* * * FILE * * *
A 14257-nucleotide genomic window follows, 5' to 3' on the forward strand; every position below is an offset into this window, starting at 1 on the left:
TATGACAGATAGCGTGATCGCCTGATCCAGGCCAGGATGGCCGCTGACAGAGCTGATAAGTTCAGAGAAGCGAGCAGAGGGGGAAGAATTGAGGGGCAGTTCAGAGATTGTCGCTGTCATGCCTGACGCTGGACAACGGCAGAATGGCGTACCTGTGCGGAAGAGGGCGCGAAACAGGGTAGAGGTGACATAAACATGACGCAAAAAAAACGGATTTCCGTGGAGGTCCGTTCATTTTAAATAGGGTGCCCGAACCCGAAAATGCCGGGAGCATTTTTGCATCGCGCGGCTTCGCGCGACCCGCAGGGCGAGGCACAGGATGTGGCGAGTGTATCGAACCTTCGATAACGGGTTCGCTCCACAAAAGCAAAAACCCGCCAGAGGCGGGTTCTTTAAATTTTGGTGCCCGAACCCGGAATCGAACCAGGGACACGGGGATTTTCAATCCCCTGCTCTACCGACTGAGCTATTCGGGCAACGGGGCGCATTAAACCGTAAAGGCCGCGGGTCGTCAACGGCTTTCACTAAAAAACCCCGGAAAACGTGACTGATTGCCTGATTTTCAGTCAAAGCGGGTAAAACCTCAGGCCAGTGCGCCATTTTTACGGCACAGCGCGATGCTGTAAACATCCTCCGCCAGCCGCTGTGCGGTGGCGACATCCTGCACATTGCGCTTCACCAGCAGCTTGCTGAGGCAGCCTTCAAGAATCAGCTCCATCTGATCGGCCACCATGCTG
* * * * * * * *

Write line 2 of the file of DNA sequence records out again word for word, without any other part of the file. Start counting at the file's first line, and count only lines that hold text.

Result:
TATGACAGATAGCGTGATCGCCTGATCCAGGCCAGGATGGCCGCTGACAGAGCTGATAAGTTCAGAGAAGCGAGCAGAGGGGGAAGAATTGAGGGGCAGTTCAGAGATTGTCGCTGTCATGCCTGACGCTGGACAACGGCAGAATGGCGTACCTGTGCGGAAGAGGGCGCGAAACAGGGTAGAGGTGACATAAACATGACGCAAAAAAAACGGATTTCCGTGGAGGTCCGTTCATTTTAAATAGGGTGCCCGAACCCGAAAATGCCGGGAGCATTTTTGCATCGCGCGGCTTCGCGCGACCCGCAGGGCGAGGCACAGGATGTGGCGAGTGTATCGAACCTTCGATAACGGGTTCGCTCCACAAAAGCAAAAACCCGCCAGAGGCGGGTTCTTTAAATTTTGGTGCCCGAACCCGGAATCGAACCAGGGACACGGGGATTTTCAATCCCCTGCTCTACCGACTGAGCTATTCGGGCAACGGGGCGCATTAAACCGTAAAGGCCGCGGGTCGTCAACGGCTTTCACTAAAAAACCCCGGAAAACGTGACTGATTGCCTGATTTTCAGTCAAAGCGGGTAAAACCTCAGGCCAGTGCGCCATTTTTACGGCACAGCGCGATGCTGTAAACATCCTCCGCCAGCCGCTGTGCGGTGGCGACATCCTGCACATTGCGCTTCACCAGCAGCTTGCTGAGGCAGCCTTCAAGAATCAGCTCCATCTGATCGGCCACCATGCTG